Dick Muir has admitted that Francois Steyn prefers inside centre – where he played in the RWC – and that is where he would be used against the Hurricanes.
John Bishop of The Witness reports that the Sharks left on their gruelling Super 14 tour of the Antipodes on Sunday with their heads high but their feet firmly on the ground.
The unbeaten Sharks stuttered to their sixth successive win at King’s Park on Saturday evening, relying on their bench and a strong second-half performance for their 22-10 win over the young but enthusiastic Reds.
The Sharks returned to second place on the Super 14 log but coach Dick Muir readily conceded that they would have to improve dramatically on their form if they were to remain contenders while on their five-match whirl of New Zealand, Australia and back to New Zealand over the next month.
“If we play like we did in the first half against the Reds next Saturday (when they face the Hurricanes in Wellington) we’ll lose by 30 points,” said Muir.
Indeed Muir’s post-match refrain has become an entirely familiar one – relief at the victory but disappointment at the way it was achieved.
“I’m happy with the result because it was an awkward game and at a bad time just a day before our tour.
“Our replacements again made a massive difference in the second half but we should not be relying on them so much and putting them under pressure to keep performing.”
Captain Johann Muller agreed.
Wanted a fourth try
“We were poor in the first half, our tactics were wrong and we played into the Reds’ hands by kicking the ball to them. It was much better in the second half when we took the game to them and kept the ball in hand. But we are really disappointed we did not get the fourth try and the bonus point,” said the Sharks lock.
“But what pleased me was how hard the players tried, even from our own line, to get that fourth try in the closing minutes.” It was, in keeping with the sporting cliché, a game of two halves with the Reds in control of possession and territory in the first and the Sharks dominating those areas in the second.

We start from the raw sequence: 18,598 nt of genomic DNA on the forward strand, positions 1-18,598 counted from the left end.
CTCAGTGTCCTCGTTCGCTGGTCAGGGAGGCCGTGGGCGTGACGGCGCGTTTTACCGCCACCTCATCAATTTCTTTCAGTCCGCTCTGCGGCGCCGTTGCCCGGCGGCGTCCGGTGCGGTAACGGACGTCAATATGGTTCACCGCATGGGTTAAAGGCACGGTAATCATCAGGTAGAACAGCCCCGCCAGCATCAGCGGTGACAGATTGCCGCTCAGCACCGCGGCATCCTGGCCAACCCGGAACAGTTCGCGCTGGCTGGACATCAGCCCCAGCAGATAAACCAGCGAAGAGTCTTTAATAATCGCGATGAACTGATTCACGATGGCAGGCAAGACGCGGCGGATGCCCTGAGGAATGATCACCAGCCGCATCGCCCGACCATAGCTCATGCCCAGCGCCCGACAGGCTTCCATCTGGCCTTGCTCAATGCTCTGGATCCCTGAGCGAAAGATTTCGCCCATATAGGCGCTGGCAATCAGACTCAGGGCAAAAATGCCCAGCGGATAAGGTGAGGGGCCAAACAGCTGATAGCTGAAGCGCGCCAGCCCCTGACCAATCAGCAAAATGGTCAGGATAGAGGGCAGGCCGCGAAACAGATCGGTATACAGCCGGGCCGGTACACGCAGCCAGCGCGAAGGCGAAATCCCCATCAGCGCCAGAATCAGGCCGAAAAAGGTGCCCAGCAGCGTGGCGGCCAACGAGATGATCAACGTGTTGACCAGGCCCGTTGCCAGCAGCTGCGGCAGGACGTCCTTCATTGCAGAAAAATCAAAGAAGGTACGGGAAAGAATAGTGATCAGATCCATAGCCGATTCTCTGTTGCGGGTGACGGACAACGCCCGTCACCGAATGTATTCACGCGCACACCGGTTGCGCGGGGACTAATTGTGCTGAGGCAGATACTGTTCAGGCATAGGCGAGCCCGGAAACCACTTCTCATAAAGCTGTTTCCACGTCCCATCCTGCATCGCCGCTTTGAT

The difference, as Reds coach Phil Mooney pointed out later, was that the Sharks were good enough to take their scoring chances while his young team failed to finish off promising moves.
Mooney said the Sharks’ first try could have been the turning point in the game, providing a 14-point turnaround.
“We were hard on attack and looked like scoring but the Sharks intercepted, (JP Pietersen) kicked downfield and (Odwa Ndungane) scored.”
Mooney said his players had expected a tough physical contest. “Many of our young guys have not been to King’s Park before and they have not played in front of such a big crowd (42 000). We knew the Sharks would come at us and that we had to match them at forward. I’m proud of our players.”
Mooney said the tactic against the Sharks had been to speed up play and attack the space out wide.
“We did that successfully but the problem was that we let a couple of scoring chances slip away in the first half and then could not win any possession in the second.”
Untidy first half
The Sharks appeared more balanced, lively and structured after Frederic Michalak came on at flyhalf for the second half with Francois Steyn shifting to centre.
But Muir defended the efforts of Steyn who had a typically physical but untidy first half.
“I don’t think you can blame Frans. The whole team did not perform in the first half and that certainly made it difficult for him.”
Muir admitted that Steyn would prefer inside centre – where he played at the World Cup – to flyhalf and said that was where he would be used against the Hurricanes. That, of course, is not good news for centre Brad Barritt but there is little doubt that Steyn, at the moment anyway, is not suited to a decision-making position.
No one can doubt his fierce commitment and his resolute defence but at centre, running off the creative Michalak, should bring his attacking skills into play.
The skilful Michalak again looked in excellent form while combative scrumhalf Rory Kockott, lock Albert van den Berg and Tongan Epi Taione, though he appears to lack condition, provided the Sharks with momentum in the second half.
The full Sharks squad, nursing an assortment of bumps and bruises, left Durban yesterday and Muir said that he had never before been involved with a group of players who were so excited about the prospect of touring.
Still, there are hard times ahead and Muir will have to transform that enthusiasm into a couple of 80 minutes performances if the Sharks are to stay at the business end of the log.Tweet